A composer for feature films, television and
games, Colin's clients include the Walt Disney Company, the United States
Air Force, Eidos, Electronic Arts and DC Comics. In 2005 Colin received an
Emmy Nomination for Outstanding Achievement in Music and Sound for his
score to the PBS documentary film "The Last Reunion: A Gathering of
Heroes." Colin's game credits include Superman Returns/EA and the upcoming
title Tomb Raider Underworld from Eidos/Crystal Dynamics. (bio
My Dad brought home a toy guitar and mouth piano you. My twin brother
picked the guitar and I picked mouth piano. I played it all the time,
almost obsessively. The guitar broke in the first few days. Now I'm a
composer and my brother is a fighter pilot. Who knows what would have
happened if I had ended up with the guitar
2. Who has had the greatest impact on your music?
I had two very unconventional teachers that really impacted me: Jeremy
Lyons and Dave Clark. Early on traditional music theory didn't really
interest me. I had a hard time staying with it. They were able to come at
things from a different angle and keep me focused.
3. How did you come to work in the film / video game music industry?
Basically this is all I have ever done. I've been doing this for 13 years
now. The first few years I essentially starved. It's a very slow building
process. I guess that is the case with any profession. I do find that
things are very credit driven. In the game industry I scored Superman
Returns. That opened up a lot of doors. I'm still trying to find the same
sort of break into films. I think the key to success as a composer is
being able to stick with it. It can be a mind game when you are first
4. What film or game scores have had the greatest impact on you?
I'd have to say Williams/E.T. That score had such a huge impact on me when
I was younger. Having said that, I think it is a mistake to get too hung
up on one particular composer's style. It's easy to fall in the trap of
emulating another composer and neglecting your own musical voice. Too many
people are trying to sound like John Williams or Hans Zimmer, myself
included. This is something I'm trying to move away from.
5. What is your current hardware / software configuration for composing?
I use Logic 8 on Quad Core Intel Mac. I also have 4 pc's and an older Mac
G5 as slave machines running Kontakt.
6. What other musical genres influence you?
I think it's important to listen to as much diversity as possible. I try
to appreciate and understand all genres, even if I don't particularly like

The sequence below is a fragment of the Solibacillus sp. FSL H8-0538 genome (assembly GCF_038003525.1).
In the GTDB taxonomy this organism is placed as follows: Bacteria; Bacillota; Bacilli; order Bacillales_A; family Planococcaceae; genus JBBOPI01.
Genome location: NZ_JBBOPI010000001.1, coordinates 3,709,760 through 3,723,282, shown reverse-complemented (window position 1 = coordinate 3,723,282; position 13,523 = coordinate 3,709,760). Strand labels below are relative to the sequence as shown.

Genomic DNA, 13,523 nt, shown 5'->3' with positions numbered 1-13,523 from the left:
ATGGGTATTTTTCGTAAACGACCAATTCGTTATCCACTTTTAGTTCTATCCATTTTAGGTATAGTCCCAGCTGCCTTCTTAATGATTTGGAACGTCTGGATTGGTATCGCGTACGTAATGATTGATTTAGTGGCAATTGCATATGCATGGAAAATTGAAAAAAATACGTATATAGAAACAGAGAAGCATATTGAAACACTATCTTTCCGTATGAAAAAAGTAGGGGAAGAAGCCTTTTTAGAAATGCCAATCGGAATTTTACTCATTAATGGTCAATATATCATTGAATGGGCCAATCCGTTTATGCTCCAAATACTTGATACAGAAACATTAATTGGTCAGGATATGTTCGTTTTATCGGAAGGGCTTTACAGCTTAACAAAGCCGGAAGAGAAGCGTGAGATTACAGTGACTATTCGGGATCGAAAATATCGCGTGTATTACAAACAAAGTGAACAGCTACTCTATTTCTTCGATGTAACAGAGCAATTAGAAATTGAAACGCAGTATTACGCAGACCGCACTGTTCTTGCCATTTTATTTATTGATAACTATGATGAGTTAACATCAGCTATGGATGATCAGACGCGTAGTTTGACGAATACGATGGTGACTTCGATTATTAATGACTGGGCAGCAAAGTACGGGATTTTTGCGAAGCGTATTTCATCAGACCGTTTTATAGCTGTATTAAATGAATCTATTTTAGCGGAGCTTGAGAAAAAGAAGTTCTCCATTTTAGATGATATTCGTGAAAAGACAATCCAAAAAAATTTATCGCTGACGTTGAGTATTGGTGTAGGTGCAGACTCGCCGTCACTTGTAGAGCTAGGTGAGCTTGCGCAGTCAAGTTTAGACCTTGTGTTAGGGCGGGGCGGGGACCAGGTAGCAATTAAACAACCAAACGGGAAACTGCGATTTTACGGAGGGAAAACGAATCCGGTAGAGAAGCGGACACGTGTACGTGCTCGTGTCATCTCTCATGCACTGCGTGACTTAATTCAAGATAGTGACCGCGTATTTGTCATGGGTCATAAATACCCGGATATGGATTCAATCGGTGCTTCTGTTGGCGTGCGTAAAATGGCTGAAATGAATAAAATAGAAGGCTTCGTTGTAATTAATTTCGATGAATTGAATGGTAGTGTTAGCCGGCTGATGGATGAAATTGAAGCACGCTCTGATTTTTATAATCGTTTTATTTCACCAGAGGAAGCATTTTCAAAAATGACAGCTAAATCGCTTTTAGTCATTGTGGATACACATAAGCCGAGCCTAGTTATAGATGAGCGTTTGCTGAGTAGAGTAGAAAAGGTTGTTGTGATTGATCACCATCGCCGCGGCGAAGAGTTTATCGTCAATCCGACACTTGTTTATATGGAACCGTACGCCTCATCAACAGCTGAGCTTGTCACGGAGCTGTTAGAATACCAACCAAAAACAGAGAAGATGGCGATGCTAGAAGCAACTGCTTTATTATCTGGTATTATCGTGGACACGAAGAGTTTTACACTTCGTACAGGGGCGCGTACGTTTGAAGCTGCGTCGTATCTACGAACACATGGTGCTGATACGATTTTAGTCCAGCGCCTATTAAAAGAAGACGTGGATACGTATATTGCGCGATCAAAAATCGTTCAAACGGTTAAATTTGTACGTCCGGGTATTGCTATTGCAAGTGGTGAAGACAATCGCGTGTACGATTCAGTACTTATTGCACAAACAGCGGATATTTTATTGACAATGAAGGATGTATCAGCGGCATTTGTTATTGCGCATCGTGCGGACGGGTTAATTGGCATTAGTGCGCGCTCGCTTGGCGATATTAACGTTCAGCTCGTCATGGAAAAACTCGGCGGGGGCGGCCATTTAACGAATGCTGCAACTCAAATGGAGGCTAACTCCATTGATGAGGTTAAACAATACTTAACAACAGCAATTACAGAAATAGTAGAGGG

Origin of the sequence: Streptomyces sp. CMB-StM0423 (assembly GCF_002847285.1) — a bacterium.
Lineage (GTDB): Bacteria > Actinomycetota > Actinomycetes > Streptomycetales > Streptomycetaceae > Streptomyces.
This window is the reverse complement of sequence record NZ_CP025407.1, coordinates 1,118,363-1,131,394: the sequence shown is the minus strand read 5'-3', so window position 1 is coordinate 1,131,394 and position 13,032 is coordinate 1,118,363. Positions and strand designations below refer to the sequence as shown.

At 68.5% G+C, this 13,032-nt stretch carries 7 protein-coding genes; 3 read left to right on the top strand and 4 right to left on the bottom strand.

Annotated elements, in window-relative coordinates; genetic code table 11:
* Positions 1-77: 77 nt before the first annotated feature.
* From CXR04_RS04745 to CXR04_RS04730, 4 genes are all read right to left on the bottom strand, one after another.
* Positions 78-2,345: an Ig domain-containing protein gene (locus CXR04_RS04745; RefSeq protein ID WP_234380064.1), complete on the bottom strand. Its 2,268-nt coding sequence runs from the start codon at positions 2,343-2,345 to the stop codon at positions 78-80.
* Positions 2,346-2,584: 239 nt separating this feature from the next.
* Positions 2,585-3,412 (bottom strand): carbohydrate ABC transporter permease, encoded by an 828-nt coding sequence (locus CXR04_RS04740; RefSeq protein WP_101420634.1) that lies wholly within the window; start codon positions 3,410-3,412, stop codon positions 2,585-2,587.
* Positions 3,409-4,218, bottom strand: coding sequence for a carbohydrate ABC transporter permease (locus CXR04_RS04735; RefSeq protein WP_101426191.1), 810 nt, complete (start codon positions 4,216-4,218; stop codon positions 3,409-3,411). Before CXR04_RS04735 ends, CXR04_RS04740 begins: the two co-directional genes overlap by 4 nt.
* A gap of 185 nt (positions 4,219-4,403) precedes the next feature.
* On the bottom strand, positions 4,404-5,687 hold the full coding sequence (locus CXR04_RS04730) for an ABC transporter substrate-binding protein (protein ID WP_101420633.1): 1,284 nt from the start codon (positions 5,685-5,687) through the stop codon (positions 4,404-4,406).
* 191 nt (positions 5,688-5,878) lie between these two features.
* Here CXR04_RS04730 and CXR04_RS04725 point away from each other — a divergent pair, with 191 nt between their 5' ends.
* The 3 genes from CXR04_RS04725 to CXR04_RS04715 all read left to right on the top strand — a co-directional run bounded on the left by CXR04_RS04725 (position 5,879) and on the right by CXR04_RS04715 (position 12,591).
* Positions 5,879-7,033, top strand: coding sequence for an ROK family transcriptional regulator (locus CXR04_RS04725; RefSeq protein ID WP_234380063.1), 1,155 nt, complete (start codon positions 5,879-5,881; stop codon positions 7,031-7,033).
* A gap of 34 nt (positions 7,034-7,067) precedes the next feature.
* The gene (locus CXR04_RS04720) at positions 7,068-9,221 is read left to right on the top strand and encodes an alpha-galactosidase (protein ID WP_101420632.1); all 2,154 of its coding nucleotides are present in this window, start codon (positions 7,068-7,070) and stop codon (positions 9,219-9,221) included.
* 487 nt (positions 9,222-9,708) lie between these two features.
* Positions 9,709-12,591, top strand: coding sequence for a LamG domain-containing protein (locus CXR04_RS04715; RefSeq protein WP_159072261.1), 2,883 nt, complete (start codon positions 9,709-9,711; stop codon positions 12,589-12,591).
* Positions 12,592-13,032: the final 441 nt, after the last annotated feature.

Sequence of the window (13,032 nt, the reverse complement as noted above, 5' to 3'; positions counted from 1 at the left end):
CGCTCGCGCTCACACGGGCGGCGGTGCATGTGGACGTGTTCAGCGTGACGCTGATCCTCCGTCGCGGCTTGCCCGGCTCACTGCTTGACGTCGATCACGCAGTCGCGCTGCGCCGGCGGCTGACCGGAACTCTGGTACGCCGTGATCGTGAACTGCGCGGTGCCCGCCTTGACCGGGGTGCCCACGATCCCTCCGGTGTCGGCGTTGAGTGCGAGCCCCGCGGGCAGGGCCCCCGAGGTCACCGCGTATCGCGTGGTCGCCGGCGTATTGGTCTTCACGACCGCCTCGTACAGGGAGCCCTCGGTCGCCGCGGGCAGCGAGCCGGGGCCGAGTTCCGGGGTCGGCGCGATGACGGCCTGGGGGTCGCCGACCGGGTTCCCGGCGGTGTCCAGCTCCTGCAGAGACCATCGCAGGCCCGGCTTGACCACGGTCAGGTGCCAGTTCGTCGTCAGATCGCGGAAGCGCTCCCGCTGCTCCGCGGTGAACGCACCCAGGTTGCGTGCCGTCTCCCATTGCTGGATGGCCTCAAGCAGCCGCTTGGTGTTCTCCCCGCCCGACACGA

them. In that way it's hard for me to narrow down. It really depends on
the project I'm working on. For Tomb Raider Underworld I listened to the
previous game scores, and a fair amount of ambient world music. It's rare
that I just listen to music for the heck of it. It's always related to my
work in some form. I spend a lot of time listening to "classical"
composers. I learn a lot orchestration wise from them. When I'm not
working I usually prefer silence!
7. What is your personal motto or favorite quotation?
I'm not sure I have one. I think humility is very important. I value that
in other people more than talent, success or anything else.
8. What would be your dream project?
I would love to score a huge epic no apologies Hollywood blockbuster like
the Spielberg/Williams collaborations of the 80's and 90's.
game music goodness
Used by Permission
Superman Returns: The Video Game Review by Christopher Coleman
While offering impressive works
for television and film such as: "The Last Reunion: A Gathering of
Heroes," one of composer COLIN O'MALLEY's most challenging projects had to
have been for SUPERMAN RETURNS: THE VIDEO GAME. Let's just look at a
couple of reasons as to why.
First and foremost, it's SUPERMAN
and there's a big musical tradition that comes with this hero. There
is the iconic music from JOHN WILLIAMS and then JOHN OTTMAN's
well-received take for feature film SUPERMAN RETURNS. These two factors alone
gave this tie-in-game a lot to live up to. Speaking of "tie-in,"
the second reason is the
push for simultaneous game release with the feature film almost always
puts a pressure on the developers and this pressure surely extends right
down to the composer.
For whatever "tall buildings"
were put in COLIN O'MALLEY's path, he appears to have soared right over
them on the wings of his own musical score. From the small sampler
of music I've been privileged to hear, SUPERMAN RETURNS: THE VIDEO GAME is
a very strong effort. While it doesn't reference any of the
well-known themes, this score stills carries a lot of punch.
O'Malley truly crafts his own "Superman" score here. No
half-step-knock-offs. With a brooding then heroic anthem in "Son of
Krypton" and continued uplifting flare in "Guardian of Metropolis,"
O'Malley touches a bit of Elmer Bernstein and the Olympic-style of John
Williams. Pretty fine company.
SUPERMAN RETURNS: THE VIDEO GAME
didn't receive the greatest of welcomes by the game community, but I
personally recall having a bit of a good time soaring above buildings and vehicles
-doing the occasional good deed here and there in the game's Xbox 360 demo.
Regardless of the game's level of success, COLIN O'MALLEY delivers a
strong musical score for it, which continues the proud musical tradition
of the Superman franchise.
Colin is also active in the
world of advertising. He has scored ads for Disney, American Idol on FOX,
Nickelodeon and Universal Studios. In 2005 Colin received a Gold Addy
award for music composition in advertising.
For the passed 6 years Colin has also worked as an orchestrator and
arranger for the recording artist "Yanni." Projects with Yanni include
music for the NBC broadcast of the 2004 Olympics in Athens Greece, the
main theme for the US Open Golf Championship on CBS, the PBS special and
DVD release "Yanni Live:The Concert Event" and Yanni's current project: